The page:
In 1991, Turner Broadcasting System acquired animation studio Hanna-Barbera and the Ruby-Spears library from Great American Broadcasting, and years later, Turner Broadcasting System acquired Castle Rock Entertainment on December 22, 1993 and New Line Cinema on January 28, 1994. On October 10, 1996, Time Warner acquired Turner Broadcasting System, thus bringing Warner Bros.'s pre-1950 library back home. In addition, Warner Bros. only owns Castle Rock Entertainment's post-1994 library.
Warner Bros. Pictures edit
The division was incorporated as Warner Bros. Pictures on March 3, 2003, to diversify film subjects and expand audiences for their film releases. The company became part of the Warner Bros. Pictures Group, which was established in 2008, and Jeff Robinov was appointed the first president of the company. In 2017, longtime New Line executive Toby Emmerich joined as president. In January 2018, he was elevated to chairman. On October 23, 2018, it was announced Lynne Frank, President of Warner Bros. Pictures Group, would be leaving the company to pursue new opportunities. In June 2019, Warner Bros. Pictures signed an agreement with SF Studios to have their films distributed in Sweden, Denmark, Norway, and Finland.
As with most other film distributors, Warner Bros. Pictures struggled with releasing films during the 2020 COVID-19 pandemic due to restrictions on theater openings. After pushing several films planned for 2020 into 2021, WB announced in December 2020 that they would take the unusual approach of having their entire slate of 2021 films planned for both theatrical release as well as having a simultaneous one-month period of availability on the HBO Max streaming service, in a similar manner for how they were releasing Wonder Woman 1984 that month. After one month, such films would still be available in theaters and would then later be available via home media under typical release schedules. The move to include streaming, dubbed "Project Popcorn", was criticized by production companies, directors, and actors as Warner Bros. Pictures had not informed anyone about the plan ahead of the announcement, as well of concerns of lower payouts due to the streaming options, leading Warner Bros. Pictures to alter its compensation rates for the affected films by January 2021 to provide larger payouts to casts and crews of these films.
In March 2021 Warner Bros. announced that for 2022 they will discontinue their same-day HBO Max and theatrical release model in favor of a 45-day theatrical exclusivity window. This is part of an agreement the studio reached with Cineworld (who operates Regal Cinemas).
On June 1, 2022, Warner Bros. Discovery (WBD), the company formerly known as Discovery, Inc. prior to its acquisition of WarnerMedia two months earlier, announced that Emmerich will step down as head of the Warner Bros. Pictures Group after a transition period, and that it would be divided into three separate units; Warner Bros. Pictures/New Line Cinema, DC Films, and Warner Animation Group. Former MGM executives Michael De Luca and Pamela Abdy would serve as the co-chairs of Warner Bros. Pictures (and temporarily oversee the other two divisions until new executives are hired for them), while Emmerich would start his own production company and enter into a five-year distribution and funding agreement with Warner Bros. Pictures. On June 8, COO Carolyn Blackwood announced that she was stepping down as well.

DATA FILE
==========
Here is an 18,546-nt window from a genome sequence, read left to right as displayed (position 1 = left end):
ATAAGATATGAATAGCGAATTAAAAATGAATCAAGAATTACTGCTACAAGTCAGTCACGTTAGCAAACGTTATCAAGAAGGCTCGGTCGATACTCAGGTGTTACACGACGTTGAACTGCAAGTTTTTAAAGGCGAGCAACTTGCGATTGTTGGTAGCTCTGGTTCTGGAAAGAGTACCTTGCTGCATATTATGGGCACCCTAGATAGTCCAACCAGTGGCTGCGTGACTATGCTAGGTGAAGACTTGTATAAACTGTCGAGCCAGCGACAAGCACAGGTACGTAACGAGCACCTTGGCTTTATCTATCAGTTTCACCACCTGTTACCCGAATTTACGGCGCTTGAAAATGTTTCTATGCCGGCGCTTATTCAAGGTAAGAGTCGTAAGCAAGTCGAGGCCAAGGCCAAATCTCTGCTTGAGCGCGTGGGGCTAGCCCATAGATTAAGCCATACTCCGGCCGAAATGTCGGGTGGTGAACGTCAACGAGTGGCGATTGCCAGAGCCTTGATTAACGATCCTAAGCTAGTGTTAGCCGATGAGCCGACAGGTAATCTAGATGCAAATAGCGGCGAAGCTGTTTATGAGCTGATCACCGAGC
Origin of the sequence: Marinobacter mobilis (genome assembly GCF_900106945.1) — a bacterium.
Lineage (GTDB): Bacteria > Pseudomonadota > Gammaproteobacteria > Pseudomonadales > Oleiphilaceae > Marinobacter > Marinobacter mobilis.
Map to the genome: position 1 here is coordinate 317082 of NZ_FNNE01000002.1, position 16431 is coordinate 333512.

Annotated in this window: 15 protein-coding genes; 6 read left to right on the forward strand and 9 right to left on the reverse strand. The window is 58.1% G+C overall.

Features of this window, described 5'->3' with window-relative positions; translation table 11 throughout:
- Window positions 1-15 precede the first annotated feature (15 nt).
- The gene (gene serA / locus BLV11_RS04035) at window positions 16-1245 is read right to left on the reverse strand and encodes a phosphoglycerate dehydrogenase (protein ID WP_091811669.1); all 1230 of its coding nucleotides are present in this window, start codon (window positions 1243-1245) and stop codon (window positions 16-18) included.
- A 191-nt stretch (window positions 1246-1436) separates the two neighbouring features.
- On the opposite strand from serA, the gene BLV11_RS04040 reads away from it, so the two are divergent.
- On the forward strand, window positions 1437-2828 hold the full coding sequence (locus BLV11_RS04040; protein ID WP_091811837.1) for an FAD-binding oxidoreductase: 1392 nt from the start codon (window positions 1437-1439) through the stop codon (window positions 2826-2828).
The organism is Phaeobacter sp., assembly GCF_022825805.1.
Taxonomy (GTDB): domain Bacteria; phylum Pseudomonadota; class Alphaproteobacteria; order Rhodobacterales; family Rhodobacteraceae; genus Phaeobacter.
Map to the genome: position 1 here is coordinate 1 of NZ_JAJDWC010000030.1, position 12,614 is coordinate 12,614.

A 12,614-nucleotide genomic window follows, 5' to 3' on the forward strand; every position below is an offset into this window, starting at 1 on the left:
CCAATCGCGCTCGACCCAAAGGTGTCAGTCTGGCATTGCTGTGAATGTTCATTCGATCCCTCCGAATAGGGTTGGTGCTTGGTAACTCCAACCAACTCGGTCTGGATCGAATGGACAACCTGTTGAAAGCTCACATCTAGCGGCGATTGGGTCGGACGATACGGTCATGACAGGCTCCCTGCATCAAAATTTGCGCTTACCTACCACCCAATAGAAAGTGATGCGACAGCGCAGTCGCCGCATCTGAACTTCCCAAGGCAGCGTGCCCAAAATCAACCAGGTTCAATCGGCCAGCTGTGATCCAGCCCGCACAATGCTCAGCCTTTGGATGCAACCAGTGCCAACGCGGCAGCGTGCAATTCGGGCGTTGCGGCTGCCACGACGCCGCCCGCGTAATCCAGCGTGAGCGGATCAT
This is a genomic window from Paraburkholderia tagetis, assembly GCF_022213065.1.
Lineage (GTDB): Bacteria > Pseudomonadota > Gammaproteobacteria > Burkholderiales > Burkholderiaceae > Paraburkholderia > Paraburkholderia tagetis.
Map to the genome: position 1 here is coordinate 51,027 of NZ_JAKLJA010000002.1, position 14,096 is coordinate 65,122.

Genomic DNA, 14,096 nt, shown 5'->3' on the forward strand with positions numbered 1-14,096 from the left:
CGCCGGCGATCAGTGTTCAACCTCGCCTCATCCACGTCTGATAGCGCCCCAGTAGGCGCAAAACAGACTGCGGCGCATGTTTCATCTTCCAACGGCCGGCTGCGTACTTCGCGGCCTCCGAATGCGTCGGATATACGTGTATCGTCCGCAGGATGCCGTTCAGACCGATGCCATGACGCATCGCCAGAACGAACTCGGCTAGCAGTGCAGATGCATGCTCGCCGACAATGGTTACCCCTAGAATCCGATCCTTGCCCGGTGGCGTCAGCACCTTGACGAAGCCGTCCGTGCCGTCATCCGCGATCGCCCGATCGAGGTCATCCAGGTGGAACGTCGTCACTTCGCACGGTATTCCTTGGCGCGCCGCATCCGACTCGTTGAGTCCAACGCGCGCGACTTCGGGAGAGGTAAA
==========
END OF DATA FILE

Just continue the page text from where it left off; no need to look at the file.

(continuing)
Steve Spira returned as president of business affairs for Warner Bros. in June 2022, while De Luca and Abdy took over from Emmerich in July 2022. Former president Alan Horn was appointed as a consultant for WBD President David Zaslav, working with De Luca and Abdy.
In August 2022, Warner Bros. Pictures entered into a multi-year deal for distributing MGM films outside the United States, including on home entertainment. The contract included joint participation of both companies for marketing, advertising, publicity, film distribution, and relationship with exhibitors for future MGM titles. That same month, plans for film distribution at the studio were changed, with the studio relying more on theatrical releases than HBO Max-only releases.
Walter Hamada, the president of DC Films, stepped down on October 19, 2022. President of Production & Development Courtenay Valenti exited on October 28 and was replaced by Jesse Ehrman. On June 9, 2023, the Warner Bros. Pictures Group was renamed as the Warner Bros. Motion Picture Group.
Film library edit
Mergers and acquisitions have helped Warner Bros. accumulate a diverse collection of films, cartoons and television programs. As of 2022, Warner Bros. owned more than 145,000 hours of programming, including 12,500 feature films and 2,400 television programs comprising more than tens of thousands of individual episodes.